If you don't know of this venue by now...well, take a look at these photos. It's huge—and perfect, it turns out, for a performance of Gruppen close to what Stockhausen had in mind. And leave it up to enterprising New York Philharmonic music director Alan Gilbert to conceive of a program that included not only Gruppen, but also Pierre Boulez's Rituel in memoriam Bruno Maderna, a selection of Wolfgang Amadeus Mozart's Don Giovanni, and Charles Ives's short but brilliant The Unanswered Question. If Gruppen was expressly written for this kind of spatial set-up, the other works were basically re-conceived to take full advantage of this giant performance space.

Case in point: Many have seen traditional performances of Don Giovanni on a proscenium arch of a stage way in front of them, sometimes close-up, sometimes far away. But I would bet that you haven't felt as if you were truly in the opera in the same literal way as I felt in the staging conceived by Michael Counts of the ballroom finale of its first act—with singers walking all around the space, some way in the back of the rafters and slowly progressing forward, others standing right in the center podium, others edging toward the front stage. Forget 3-D: this is practically Don Giovanni in 4-D! Imagine a Wagner epic staged this way!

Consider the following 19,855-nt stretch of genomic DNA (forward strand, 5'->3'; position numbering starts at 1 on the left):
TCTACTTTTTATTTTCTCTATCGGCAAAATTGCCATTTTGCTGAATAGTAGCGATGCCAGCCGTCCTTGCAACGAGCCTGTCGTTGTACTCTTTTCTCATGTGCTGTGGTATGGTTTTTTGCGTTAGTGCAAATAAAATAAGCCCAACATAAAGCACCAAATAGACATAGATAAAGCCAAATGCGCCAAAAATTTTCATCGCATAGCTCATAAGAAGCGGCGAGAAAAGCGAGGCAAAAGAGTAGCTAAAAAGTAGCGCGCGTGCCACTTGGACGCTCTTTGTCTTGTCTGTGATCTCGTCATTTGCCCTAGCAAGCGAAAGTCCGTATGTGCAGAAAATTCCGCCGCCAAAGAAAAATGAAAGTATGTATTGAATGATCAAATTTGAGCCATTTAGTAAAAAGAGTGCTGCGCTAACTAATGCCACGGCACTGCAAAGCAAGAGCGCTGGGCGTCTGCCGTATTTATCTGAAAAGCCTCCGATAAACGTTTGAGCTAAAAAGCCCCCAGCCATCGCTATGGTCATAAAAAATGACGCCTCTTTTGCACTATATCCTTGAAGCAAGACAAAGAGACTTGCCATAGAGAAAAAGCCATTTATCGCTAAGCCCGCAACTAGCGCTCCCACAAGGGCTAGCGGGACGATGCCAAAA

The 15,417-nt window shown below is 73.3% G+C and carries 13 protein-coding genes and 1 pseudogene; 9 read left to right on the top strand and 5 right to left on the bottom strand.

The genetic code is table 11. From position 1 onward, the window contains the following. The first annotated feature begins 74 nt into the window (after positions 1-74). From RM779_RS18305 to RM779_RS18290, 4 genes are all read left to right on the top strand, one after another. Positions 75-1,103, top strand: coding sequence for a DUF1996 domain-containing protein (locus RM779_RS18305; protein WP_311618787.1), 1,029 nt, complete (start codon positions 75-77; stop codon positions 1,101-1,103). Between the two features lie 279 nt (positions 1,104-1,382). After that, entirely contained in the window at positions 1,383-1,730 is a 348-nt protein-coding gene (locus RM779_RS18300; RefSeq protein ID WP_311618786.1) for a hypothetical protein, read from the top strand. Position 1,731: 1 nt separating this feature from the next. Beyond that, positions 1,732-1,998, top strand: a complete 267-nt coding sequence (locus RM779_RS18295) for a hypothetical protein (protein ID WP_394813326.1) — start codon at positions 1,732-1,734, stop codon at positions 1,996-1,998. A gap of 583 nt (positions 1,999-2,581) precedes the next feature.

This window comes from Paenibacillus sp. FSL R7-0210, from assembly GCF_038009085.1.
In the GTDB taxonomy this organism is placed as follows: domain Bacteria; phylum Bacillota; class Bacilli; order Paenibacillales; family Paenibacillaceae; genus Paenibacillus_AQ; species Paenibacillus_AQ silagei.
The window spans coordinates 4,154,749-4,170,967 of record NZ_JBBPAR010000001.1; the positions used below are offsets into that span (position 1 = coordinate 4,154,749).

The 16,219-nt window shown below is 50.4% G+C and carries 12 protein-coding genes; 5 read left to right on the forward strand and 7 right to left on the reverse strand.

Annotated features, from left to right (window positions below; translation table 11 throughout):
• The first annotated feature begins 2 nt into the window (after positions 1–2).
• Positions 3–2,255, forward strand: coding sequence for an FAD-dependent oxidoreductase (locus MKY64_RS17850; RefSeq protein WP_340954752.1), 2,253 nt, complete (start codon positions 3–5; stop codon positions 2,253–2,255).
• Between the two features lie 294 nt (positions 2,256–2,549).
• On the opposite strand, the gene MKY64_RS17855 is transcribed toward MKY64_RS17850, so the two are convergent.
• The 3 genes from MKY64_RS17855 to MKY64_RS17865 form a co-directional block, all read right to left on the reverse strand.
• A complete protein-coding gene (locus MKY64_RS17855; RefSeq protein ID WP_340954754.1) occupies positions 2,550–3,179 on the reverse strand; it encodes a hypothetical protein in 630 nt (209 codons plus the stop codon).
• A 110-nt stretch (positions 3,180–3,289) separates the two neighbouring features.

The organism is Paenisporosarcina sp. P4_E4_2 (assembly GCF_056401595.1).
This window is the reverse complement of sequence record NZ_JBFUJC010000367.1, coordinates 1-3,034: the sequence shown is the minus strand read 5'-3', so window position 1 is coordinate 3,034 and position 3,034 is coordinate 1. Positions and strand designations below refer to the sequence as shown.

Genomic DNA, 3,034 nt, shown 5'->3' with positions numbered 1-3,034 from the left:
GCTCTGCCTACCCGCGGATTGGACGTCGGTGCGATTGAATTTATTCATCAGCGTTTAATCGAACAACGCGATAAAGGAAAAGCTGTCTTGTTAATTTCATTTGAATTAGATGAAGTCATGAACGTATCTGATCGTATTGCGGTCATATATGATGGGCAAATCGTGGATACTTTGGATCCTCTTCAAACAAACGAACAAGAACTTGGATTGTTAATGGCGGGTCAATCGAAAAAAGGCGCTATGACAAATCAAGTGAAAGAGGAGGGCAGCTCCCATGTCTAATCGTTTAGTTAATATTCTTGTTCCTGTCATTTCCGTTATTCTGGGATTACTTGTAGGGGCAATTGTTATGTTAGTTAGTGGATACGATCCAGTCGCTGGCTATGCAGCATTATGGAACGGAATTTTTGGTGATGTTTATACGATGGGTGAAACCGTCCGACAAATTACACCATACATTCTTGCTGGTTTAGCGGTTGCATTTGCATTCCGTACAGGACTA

At the very least, I found it a thrilling experiment—as was the whole concert, really. I already briefly discussed the Boulez and Stockhausen works above, and I don't have much else to add about them (though the Stockhausen has an awesomely eruptive climax of noise from all three orchestras that was the highlight of the night for me). So let's finally touch on The Unanswered Question, which is a six-minute work that features a call-and-response between a solo trumpet and four flutes, in which the trumpet sounds out a motif that gets repeated verbatim, and the flutes respond in ways that become increasingly confused and frustrated until, by the end, they don't respond at all. As this "dialogue" happens, the strings gorgeously drone on softly underneath. Ives offered a program of sorts to explain all of this (for instance, he said the strings represented "The Silences of the Druids—Who Know, See, and Hear Nothing")—but it's all easy enough to hear in the music, and it was all brilliantly emphasized by the way Alan Gilbert staged it at the Park Avenue Armory on Friday night: the trumpet high in the rafters sounding out its "question," four flutists in the middle sounding out their responses, and the strings surrounding the flutists on their sides and behind them.